Review: The Old Man and the Pool Is a Hysterical Look at Mortality From Mike Birbiglia
The writer of Sleepwalk With Me and The New One creates his best show to date.
Mike Birbiglia's stage shows have always explored death in one way or another. In Thank God for Jokes, it was the death of comedy; in The New One, it was the way a marriage changes when a child is born. More literally, there's Sleepwalk With Me, which recounted his real-life experience jumping out of a second-story glass window, and My Girlfriend's Boyfriend, which recounts his getting T-boned by a drunk driver. After all that, The Old Man and the Pool, now running on Broadway at the Vivian Beaumont Theater after a cross-country tour, is Birbiglia's most literal consideration of mortality yet. And it happens to be the best show he's ever written.
The Old Man and the Pool picks up roughly where The New One left off. Daughter Oona is three when Mike realizes his health is a ticking time bomb. In addition to Type 2 Diabetes, he so badly fails a pulmonary function test that his physician isn't sure he's not having a heart attack right there in the office. His medical history doesn't paint a rosier picture: his father and grandfather both had heart attacks at 56, and Mike himself is a survivor of bladder cancer and the ongoing sleep disorder that led him to literally jump out the aforementioned window while slumbering. On the advice of his cardiologist, Mike takes up swimming at the local YMCA. Reluctant at first, his love for his wife and child ultimately provides the dangling carrot in front of him (rather than the pizza it used to be).
That the Beaumont — cavernous even when being overrun by giant dinosaurs — feels like such a natural home for this production is a testament to both the genuine rapport Birbiglia has with the audience, and Barrish's nimble staging (Barrish has directed all of Birbiglia's shows and knows exactly how the comedian operates). In that respect, The Old Man and the Pool feels not quite like the culmination of their past work together, but the pinnacle of all the work they've done since Sleepwalk With Me premiered in 2008. The script is tighter, the jokes are sharper and funnier (the climactic bit, a moment of silence that's anything but, is hysterical), and the storytelling is blisteringly sincere, filled with the kind of authentic emotions many comedians tend to shy away from.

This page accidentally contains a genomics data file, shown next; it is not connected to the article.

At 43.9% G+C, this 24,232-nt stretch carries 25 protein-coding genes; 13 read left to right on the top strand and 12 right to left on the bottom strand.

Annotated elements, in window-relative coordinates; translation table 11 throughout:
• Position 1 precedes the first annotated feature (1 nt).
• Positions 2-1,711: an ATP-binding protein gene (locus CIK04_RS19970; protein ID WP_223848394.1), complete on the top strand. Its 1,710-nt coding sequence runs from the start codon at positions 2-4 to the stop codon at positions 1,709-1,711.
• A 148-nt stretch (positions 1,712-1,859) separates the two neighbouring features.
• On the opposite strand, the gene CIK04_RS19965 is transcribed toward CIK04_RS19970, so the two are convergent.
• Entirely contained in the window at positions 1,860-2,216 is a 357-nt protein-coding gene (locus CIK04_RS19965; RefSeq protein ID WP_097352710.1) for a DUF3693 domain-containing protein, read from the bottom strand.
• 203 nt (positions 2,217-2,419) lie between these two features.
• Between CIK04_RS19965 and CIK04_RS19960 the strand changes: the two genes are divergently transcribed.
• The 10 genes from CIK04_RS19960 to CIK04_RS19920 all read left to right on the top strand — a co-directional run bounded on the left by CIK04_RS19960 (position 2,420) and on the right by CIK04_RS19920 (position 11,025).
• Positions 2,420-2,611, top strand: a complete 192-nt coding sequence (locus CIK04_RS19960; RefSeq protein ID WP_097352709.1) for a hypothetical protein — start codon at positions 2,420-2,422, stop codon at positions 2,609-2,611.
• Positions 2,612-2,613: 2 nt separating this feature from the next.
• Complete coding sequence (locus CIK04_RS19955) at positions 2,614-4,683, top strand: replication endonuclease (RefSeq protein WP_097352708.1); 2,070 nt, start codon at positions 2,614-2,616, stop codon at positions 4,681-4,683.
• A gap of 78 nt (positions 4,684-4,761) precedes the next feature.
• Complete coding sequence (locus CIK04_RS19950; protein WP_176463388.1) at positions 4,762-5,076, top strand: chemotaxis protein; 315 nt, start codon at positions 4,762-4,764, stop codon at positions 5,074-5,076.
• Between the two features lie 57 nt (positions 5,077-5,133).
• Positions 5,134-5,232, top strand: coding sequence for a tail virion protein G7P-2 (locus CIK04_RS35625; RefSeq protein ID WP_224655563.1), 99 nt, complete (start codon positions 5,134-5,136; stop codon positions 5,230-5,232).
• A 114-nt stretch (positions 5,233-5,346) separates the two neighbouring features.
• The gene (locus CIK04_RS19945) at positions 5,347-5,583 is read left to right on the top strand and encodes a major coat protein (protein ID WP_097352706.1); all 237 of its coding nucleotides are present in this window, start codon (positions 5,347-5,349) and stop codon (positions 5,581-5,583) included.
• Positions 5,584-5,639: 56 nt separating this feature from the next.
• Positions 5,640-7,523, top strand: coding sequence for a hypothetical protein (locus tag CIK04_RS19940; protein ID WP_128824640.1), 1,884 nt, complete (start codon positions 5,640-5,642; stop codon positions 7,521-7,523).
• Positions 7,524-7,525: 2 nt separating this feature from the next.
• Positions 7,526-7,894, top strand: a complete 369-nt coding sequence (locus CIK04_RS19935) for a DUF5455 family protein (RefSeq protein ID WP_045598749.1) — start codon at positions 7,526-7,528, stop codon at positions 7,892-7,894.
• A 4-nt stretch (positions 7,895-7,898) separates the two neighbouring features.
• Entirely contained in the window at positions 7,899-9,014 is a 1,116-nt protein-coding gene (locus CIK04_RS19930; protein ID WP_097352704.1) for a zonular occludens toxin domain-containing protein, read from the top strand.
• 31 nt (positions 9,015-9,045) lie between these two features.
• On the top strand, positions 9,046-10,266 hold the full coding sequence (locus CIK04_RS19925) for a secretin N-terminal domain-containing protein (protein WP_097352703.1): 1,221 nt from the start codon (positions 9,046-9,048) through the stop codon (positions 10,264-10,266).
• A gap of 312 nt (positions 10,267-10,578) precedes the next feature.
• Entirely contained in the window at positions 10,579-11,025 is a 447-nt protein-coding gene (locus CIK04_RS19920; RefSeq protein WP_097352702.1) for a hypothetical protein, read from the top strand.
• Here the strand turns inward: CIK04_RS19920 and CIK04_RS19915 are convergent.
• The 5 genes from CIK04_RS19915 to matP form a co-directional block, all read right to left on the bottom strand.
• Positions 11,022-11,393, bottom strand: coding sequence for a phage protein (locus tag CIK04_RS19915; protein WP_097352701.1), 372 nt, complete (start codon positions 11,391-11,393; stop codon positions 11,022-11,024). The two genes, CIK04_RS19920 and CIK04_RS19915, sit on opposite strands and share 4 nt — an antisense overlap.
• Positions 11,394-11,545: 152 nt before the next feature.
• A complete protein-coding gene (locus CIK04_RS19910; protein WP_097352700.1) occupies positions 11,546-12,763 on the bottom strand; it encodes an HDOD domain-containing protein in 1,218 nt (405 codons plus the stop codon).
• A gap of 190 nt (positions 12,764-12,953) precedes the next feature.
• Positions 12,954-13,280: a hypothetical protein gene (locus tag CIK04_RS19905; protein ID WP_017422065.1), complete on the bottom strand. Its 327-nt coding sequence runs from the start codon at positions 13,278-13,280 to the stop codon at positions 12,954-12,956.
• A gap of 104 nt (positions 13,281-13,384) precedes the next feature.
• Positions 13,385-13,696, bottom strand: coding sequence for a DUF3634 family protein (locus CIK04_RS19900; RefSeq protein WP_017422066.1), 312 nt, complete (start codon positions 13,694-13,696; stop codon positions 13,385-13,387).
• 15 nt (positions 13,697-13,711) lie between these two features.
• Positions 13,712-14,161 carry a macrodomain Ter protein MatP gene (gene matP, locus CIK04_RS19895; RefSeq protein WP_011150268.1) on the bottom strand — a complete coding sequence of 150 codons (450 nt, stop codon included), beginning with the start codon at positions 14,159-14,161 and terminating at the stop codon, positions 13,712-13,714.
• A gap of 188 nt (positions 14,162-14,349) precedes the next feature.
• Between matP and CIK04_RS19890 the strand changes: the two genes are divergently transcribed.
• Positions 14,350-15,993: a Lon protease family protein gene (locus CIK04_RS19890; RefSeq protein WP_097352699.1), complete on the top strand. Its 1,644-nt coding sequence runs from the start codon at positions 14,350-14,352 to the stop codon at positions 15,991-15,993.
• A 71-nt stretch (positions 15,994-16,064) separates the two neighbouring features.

There's no sudden deluge of toys dropping from above like in The New One, but Beowulf Boritt provides an ingenious set regardless. It's a curved monolith of graph paper that lighting designer Aaron Copp and projection designer Hana S. Kim turn into the blue-tiled floor of a swimming pool. Toni-Leslie James costumes Birbiglia in an aqua-colored button down that mirrors the pattern, a simple yet ingenious touch. There is no need to fill the massive stage; in fact, it's effectively sliced in half. By doing so, the production achieves a level of intimacy I've never seen in that space, and The Old Man and the Pool is all the better for it.
In past conversations I've had with Birbiglia, he has cited two inspirations for finding the truth in difficult or near-death experiences: Martin Moran's The Tricky Part (a solo show that Barrish also directed off-Broadway), in which the author recounts his past sexual abuse at the hands of a camp counselor, and Richard Pryor's Live on the Sunset Strip, where Pryor discusses freebasing cocaine and subsequently catching on fire. "In terms of talking about something that is life-threatening and making it funny," Birbiglia said to me in 2016, "how do you do that? I venture to say that you play it real."
In that respect, The Old Man and the Pool is Birbiglia at his most truthful. While it doesn't at all deal with the pandemic, there is an emotional honesty to the piece that makes it feel like it only could have been born following our worldwide collective trauma. You come away feeling like you've met Mike Birbiglia, the man, for the very first time, for real. I can't wait to see where he goes from here.